FIU and DigitalEra Group Hosts Fifth Annual Secure Miami Conference

Samantha Soria / Contributing Writer

Cybersecurity is one of the many issues that the Biden administration is tackling and they are expanding their efforts to end ransomware campaigns and those who create them. 

FIU and DigitalEra Group, a tech-based company virtually hosted their fifth annual Security Miami Conference on July 15. Secure Miami brings the cybersecurity community together to address the latest security threats and strategies all in a networking forum.

The conference was broken down into a series of 12 discussions including panels; if cybersecurity is a journey or a destination and women in cybersecurity.

Robert Grillo, Lars Schmekel, Mauricio Angee, and William Mendez for their panel ‘Is Cybersecurity a Journey or a Destination?

Robert Grillo, vice president and chief information officer for FIU’s Information Technology moderated the panel discussion on “if cybersecurity is a journey or a destination.”

“We regularly communicate not only with our governing board but with our department directors and all employees,” said Lars Schmekel, chief information security officer for Miami Dade county. “We need to make them aware of what’s going on out there and frequently they ask us questions about how prepared we are and what we can do to better protect ourselves.”

Other panelists included Dr. Mauricio Angee, chief information security officer for university of Miami health system and William Mendez, chief information security officer for city of Miami; who also shared the types of services that are provided within their local communities.

Angee discussed the services used in the healthcare industry. He recalled the first cyberattack on a healthcare organization at Presbyterian Medical Center in 2016 which left the hospital’s network offline for about 10 days.

Security officer Mendez said public safety is a top priority and communication on matters of security has improved in recent years.

“Over the years, it has gotten a lot better to communicate with matters of security and the exposure that the degree by which media provides information has changed the landscape and how people see information security,” said Mendez.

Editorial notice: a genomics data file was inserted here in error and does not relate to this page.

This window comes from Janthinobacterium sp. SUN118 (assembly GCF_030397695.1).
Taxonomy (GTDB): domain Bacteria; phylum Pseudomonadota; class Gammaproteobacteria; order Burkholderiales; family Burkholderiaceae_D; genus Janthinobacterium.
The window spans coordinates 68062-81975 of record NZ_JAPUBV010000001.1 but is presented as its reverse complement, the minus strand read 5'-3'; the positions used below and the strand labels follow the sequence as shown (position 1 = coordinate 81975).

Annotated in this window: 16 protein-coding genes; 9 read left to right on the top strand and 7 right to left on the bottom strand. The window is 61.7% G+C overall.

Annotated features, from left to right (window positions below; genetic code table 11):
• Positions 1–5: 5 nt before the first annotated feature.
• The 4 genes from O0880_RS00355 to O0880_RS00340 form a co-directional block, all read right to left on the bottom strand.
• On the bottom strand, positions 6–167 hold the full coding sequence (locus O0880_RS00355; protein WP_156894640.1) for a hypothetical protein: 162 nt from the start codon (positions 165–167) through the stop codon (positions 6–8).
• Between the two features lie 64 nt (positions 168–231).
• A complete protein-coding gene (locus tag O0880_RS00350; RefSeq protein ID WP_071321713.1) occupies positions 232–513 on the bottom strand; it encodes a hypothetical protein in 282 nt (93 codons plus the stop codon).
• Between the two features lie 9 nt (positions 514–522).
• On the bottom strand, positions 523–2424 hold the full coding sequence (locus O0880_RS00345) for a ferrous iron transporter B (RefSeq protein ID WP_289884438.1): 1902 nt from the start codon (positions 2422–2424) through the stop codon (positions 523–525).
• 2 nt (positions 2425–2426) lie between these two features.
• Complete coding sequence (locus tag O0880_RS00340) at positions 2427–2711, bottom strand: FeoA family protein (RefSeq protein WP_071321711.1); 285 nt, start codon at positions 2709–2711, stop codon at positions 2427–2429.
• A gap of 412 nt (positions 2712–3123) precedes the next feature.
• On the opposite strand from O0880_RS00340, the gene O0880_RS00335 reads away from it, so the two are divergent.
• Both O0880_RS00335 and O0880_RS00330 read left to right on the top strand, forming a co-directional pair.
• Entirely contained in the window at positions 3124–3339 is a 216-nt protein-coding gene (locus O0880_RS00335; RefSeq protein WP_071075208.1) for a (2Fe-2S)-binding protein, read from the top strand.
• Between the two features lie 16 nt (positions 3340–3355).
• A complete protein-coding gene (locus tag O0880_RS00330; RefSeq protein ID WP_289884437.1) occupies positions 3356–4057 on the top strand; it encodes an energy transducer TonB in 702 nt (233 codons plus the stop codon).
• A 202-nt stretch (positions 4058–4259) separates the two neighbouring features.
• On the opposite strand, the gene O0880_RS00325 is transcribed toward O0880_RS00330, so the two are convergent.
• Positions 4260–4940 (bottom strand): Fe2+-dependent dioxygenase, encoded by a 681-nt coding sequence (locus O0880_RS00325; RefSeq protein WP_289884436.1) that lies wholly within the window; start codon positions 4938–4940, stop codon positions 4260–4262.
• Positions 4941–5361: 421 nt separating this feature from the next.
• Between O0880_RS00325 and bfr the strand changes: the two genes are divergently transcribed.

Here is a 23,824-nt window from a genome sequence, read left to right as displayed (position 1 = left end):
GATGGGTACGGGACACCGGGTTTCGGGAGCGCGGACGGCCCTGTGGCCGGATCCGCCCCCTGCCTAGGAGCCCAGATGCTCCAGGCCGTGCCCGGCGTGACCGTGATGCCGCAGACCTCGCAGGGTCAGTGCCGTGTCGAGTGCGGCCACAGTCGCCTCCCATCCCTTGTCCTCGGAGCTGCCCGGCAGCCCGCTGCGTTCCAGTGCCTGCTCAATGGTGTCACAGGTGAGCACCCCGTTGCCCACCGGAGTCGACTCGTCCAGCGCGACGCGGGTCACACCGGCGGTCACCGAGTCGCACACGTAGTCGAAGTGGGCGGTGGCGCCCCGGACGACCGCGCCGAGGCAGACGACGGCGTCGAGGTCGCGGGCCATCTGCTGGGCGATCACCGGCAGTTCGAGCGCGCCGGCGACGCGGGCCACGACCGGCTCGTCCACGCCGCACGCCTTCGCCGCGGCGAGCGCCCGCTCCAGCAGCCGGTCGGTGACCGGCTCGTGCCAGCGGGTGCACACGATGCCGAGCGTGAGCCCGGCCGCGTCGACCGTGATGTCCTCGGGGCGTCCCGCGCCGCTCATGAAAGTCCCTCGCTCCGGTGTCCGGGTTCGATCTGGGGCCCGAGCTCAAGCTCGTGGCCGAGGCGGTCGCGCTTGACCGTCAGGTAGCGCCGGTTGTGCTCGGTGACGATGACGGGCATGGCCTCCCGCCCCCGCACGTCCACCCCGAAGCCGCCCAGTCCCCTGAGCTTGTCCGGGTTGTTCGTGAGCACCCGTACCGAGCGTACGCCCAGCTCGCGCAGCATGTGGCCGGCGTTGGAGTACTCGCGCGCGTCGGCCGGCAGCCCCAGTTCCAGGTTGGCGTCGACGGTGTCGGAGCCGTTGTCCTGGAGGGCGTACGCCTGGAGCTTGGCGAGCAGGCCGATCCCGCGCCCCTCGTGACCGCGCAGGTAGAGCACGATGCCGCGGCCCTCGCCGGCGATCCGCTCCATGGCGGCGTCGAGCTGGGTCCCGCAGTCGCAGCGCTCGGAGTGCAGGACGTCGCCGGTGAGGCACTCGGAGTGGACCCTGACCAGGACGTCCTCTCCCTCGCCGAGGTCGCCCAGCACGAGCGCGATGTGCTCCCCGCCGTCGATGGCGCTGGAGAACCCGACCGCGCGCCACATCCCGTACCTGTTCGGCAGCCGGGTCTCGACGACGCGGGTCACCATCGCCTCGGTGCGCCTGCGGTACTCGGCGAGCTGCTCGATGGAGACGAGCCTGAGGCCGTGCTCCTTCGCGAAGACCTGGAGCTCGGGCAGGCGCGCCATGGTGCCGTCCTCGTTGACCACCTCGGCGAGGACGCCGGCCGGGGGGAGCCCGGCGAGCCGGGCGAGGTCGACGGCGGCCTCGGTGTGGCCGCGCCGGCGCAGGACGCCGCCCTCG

Panel: Women in Cybersecurity

Joelle Dvir, cybersecurity and data privacy attorney for McDonald Hopkins law firm, moderated a panel discussion on women in cybersecurity.

The panelists included Leticia Gammill, president and founder of WOMCY, Latam Women in Cybersecurity and Americas security channels leader at Cisco, and Helvetiella Longoria, chief information security officer at FIU.

Longoria said her interest in IT led her to the cybersecurity field, and her work in the field began when FIU got their first resource planning software system.

Helvetiella Longoria, chief information security officer at FIU during panel discussion ‘Women in Cybersecurity’

“About 20 years ago, [FIU] got our first ERP system and the first set of firewalls ventured into the network, and nobody really wanted to do anything with them,” said Longoria. “I was always in charge of infrastructure servers…so I was like, ‘I’ll take them on.’”

Gammill said she started working in software about 15 years ago and her first experience happened to be with a cybersecurity company. 

“I like to say that talking about cybersecurity is like learning a new language. I love to be able to always study because [this is] a profession [where] you have to constantly update yourself,” said Gammill.

Gammill and Longoria both shared the importance of young girls becoming interested in STEM and cybersecurity.

For Longoria, having young girls becoming exposed to cybersecurity stems from mentorship. She referenced Girls Who Code, an organization whose mission is to “close the gender gap in technology and change the image of what a programmer looks like and does.”

Leticia Gammill, president and founder of WOMCY, Latam Women in Cybersecurity and Americas security channels leader at Cisco during panel discussion ‘Women in Cybersecurity’

“It’s important for us to do outreach and work with both middle schools and high schools to provide either an after-school club or to work with the Girls Who Code clubs because that is an eye-opener,” said Longoria. 

Longoria said that when young girls see a woman standing in front of them in a leadership position in cybersecurity, they will be eager to learn more.

Gammill emphasized the need for cybersecurity role models for young girls.

“Providing opportunities and going to the schools [is] how we make a difference and start changing the mentality to get cybersecurity into a path for more young professionals who are graduating,” said Gammill.

Afternoon Session: Closing Remarks

Grillo closed the conference acknowledging FIU’s efforts to keep its community cyber safe.

“Over the years, we’ve done things across the enterprise and have made sure that everybody’s endpoints is fully encrypted,” said Grillo.

Grillo referred to FIU’s implementation of a two-factor authentication system to ensure that cybersecurity is prevalent for the entire university community and underscored the importance of cybersecurity in our modern age.

“We have so many folks that are doing research and are actually also doing things on the academic side so sharing information is part of our DNA,” said Grillo. “So, when you’re trying to build a security strategy, you’re trying to figure out how you can still operate but also keep the institution secure.”

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